Susan Sarandon described David Bowie as
peopleSusan Sarandon reveals more on her David Bowie romance
sportDidier Drogba returns to Chelsea on one-year deal
Arts and Entertainment
The Secret Cinema performance of Back to the Future has been cancelled again
Have you tried new the Independent Digital Edition apps?
Arts and Entertainment
Christian Grey cradles Ana in the Fifty Shades of Grey film
filmFifty Shades of Grey trailer provokes moral outrage in US
BBC broadcaster and presenter Evan Davis, who will be taking over from Jeremy Paxman on Newsnight
peopleForget Paxman - what will Evan Davis be like on Newsnight?
Louis van Gaal would have been impressed with Darren Fletcher’s performance against LA Galaxy during Manchester United’s 7-0 victory
The new dawn heralded by George Osborne has yet to rise
voicesJames Moore: As the Tories rub their hands together, the average voter will be asking why they're not getting a piece of the action
Dejan Lovren celebrates scoring for Southampton although the goal was later credited to Adam Lallana
newsComedy club forced to apologise as maggots eating a dead pigeon fall out of air-conditioning
Arts and Entertainment
Jo Brand says she's mellowed a lot
tvJo Brand says shows encourage people to laugh at the vulnerable
Life and Style
People may feel that they're procrastinating by watching TV in the evening
Rhys Williams
commonwealth games
Isis fighters travel in a vehicle as they take part in a military parade along the streets of Syria's northern Raqqa province
Arts and Entertainment
Southern charm: Nicolas Cage and Tye Sheridan in ‘Joe’
filmReview: Actor delivers astonishing performance in low budget drama
Life and Style
fashionLatex dresses hit the catwalk to raise awareness for HIV and Aids
Caption competition
Caption competition
Latest stories from i100
Have you tried new the Independent Digital Edition apps?

Bleacher Report

Daily Quiz
Independent Dating

By clicking 'Search' you
are agreeing to our
Terms of Use.

Career Services

Day In a Page

Evan Davis: The BBC’s wolf in sheep’s clothing to take over at Newsnight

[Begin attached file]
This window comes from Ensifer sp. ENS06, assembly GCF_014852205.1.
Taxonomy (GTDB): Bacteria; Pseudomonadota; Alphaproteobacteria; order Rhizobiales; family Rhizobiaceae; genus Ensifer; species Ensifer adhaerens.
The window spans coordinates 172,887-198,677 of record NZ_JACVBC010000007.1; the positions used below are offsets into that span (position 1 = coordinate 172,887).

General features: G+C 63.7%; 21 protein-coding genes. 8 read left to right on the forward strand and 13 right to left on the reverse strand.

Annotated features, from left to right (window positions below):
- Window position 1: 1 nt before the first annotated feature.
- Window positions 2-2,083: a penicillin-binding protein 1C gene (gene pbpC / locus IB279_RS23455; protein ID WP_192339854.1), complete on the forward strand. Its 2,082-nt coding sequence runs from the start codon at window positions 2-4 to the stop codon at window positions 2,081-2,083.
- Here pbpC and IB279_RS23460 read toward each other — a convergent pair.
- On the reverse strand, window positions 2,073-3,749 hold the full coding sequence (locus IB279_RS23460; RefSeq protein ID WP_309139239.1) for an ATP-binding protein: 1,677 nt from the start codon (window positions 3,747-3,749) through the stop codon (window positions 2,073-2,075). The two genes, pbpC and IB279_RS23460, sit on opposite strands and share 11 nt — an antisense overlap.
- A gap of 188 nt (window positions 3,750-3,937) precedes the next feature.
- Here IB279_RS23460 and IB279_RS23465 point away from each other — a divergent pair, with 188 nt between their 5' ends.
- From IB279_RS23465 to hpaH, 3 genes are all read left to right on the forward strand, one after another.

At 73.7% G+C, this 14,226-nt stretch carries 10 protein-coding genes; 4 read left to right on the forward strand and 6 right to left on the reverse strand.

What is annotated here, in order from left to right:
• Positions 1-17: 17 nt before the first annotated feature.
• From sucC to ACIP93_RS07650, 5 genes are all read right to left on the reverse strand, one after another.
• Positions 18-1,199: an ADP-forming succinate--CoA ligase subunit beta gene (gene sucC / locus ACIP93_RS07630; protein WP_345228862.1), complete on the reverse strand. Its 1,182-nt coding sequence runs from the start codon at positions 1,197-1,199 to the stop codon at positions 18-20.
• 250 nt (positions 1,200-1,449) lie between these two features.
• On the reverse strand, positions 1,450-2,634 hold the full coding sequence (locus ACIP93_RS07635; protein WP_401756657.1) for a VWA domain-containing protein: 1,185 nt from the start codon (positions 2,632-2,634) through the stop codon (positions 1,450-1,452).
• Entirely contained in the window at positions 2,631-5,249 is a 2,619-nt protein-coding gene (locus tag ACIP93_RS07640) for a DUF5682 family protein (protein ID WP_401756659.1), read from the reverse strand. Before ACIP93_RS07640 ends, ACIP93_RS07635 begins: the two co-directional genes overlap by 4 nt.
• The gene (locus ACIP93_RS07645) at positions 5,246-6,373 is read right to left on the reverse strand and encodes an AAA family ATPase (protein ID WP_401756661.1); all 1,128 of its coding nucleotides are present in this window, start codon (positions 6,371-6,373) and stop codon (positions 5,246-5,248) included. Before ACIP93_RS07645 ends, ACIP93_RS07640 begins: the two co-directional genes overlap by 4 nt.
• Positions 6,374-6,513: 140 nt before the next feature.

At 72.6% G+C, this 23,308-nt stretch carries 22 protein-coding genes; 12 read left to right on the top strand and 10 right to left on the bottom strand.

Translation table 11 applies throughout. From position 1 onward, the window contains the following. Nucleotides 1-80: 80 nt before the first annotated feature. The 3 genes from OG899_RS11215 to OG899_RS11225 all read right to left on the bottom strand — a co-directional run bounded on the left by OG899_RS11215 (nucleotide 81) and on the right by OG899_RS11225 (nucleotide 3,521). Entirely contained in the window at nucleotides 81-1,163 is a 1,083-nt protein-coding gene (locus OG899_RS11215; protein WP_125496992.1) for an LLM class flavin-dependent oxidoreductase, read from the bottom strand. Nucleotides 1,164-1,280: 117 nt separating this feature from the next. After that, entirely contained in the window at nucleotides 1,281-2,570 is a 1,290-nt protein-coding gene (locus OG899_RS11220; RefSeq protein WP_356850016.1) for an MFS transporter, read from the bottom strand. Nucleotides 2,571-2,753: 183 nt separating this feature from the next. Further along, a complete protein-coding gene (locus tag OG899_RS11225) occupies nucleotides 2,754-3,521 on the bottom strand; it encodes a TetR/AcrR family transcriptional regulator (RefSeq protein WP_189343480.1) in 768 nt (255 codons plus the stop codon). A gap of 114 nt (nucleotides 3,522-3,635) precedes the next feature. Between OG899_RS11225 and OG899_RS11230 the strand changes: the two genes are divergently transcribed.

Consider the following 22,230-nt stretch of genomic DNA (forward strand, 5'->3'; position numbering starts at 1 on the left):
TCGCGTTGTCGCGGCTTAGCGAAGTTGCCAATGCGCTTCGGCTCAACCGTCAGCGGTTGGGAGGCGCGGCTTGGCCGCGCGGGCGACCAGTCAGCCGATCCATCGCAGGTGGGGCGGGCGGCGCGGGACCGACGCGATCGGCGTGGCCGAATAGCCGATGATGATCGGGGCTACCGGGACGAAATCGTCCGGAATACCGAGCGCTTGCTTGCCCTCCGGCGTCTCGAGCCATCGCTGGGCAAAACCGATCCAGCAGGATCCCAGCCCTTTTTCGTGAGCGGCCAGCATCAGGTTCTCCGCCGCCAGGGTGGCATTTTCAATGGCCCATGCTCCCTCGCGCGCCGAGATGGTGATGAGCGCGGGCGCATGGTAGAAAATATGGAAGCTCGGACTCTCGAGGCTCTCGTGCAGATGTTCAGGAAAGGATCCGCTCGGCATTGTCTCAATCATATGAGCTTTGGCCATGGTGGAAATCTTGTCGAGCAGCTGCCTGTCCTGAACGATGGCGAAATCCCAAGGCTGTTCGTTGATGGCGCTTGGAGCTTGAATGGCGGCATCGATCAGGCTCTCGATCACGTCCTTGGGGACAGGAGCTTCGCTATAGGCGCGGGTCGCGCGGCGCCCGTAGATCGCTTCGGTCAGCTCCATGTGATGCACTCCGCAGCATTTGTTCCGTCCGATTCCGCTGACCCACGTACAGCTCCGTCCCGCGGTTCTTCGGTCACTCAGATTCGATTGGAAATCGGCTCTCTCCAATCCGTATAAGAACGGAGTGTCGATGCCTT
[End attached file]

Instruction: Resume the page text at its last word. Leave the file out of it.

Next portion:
The BBC’s wolf in sheep’s clothing

What will Evan Davis be like on Newsnight?
Finding the names for America’s shame: What happens to the immigrants crossing the US-Mexico border without documents who never make it past the Arizona desert?

Finding the names for America’s shame

The immigrants crossing the US-Mexico border without documents who never make it past the Arizona desert
Backhanders, bribery and abuses of power have soared in China as economy surges

Bribery and abuses of power soar in China

The bribery is fuelled by the surge in China's economy but the rules of corruption are subtle and unspoken, finds Evan Osnos, as he learns the dark arts from a master
Commonwealth Games 2014: Highland terriers stole the show at the opening ceremony

Highland terriers steal the show at opening ceremony

Gillian Orr explores why a dog loved by film stars and presidents is finally having its day
German art world rocked as artists use renowned fat sculpture to distil schnapps

Brewing the fat from artwork angers widow of sculptor

Part of Joseph Beuys' 1982 sculpture 'Fettecke' used to distil schnapps
BBC's The Secret History of Our Streets reveals a fascinating window into Britain's past

BBC takes viewers back down memory lane

The Secret History of Our Streets, which returns with three films looking at Scottish streets, is the inverse of Benefits Street - delivering warmth instead of cynicism
Joe, film review: Nicolas Cage delivers an astonishing performance in low budget drama

Nicolas Cage shines in low-budget drama Joe

Cage plays an ex-con in David Gordon Green's independent drama, which has been adapted from a novel by Larry Brown
How to make your own gourmet ice lollies, granitas, slushy cocktails and frozen yoghurt

Make your own ice lollies and frozen yoghurt

Think outside the cool box for this summer's tempting frozen treats
Ford Fiesta is UK's most popular car of all-time, with sales topping 4.1 million since 1976

Fiesta is UK's most popular car of all-time

Sales have topped 4.1 million since 1976. To celebrate this milestone, four Independent writers recall their Fiestas with pride
10 best reed diffusers

Heaven scent: 10 best reed diffusers

Keep your rooms smelling summery and fresh with one of these subtle but distinctive home fragrances that’ll last you months
Commonwealth Games 2014: Female boxers set to compete for first time

Female boxers set to compete at Commonwealth Games for first time

There’s no favourites and with no headguards anything could happen
Five things we’ve learned so far about Manchester United under Louis van Gaal

Five things we’ve learned so far about United under Van Gaal

It’s impossible to avoid the impression that the Dutch manager is playing to the gallery a little
Screwing your way to the top? Good for Lana Del Rey for helping kill that myth

Screwing your way to the top?

Good for Lana Del Rey for helping kill that myth, says Grace Dent
Will the young Britons fighting in Syria be allowed to return home and resume their lives?

Will Britons fighting in Syria be able to resume their lives?

Tony Blair's Terrorism Act 2006 has made it an offence to take part in military action abroad with a "political, ideological, religious or racial motive"
Beyoncé poses as Rosie the Riveter, the wartime poster girl who became a feminist pin-up

Beyoncé poses as Rosie the Riveter

The wartime poster girl became the ultimate American symbol of female empowerment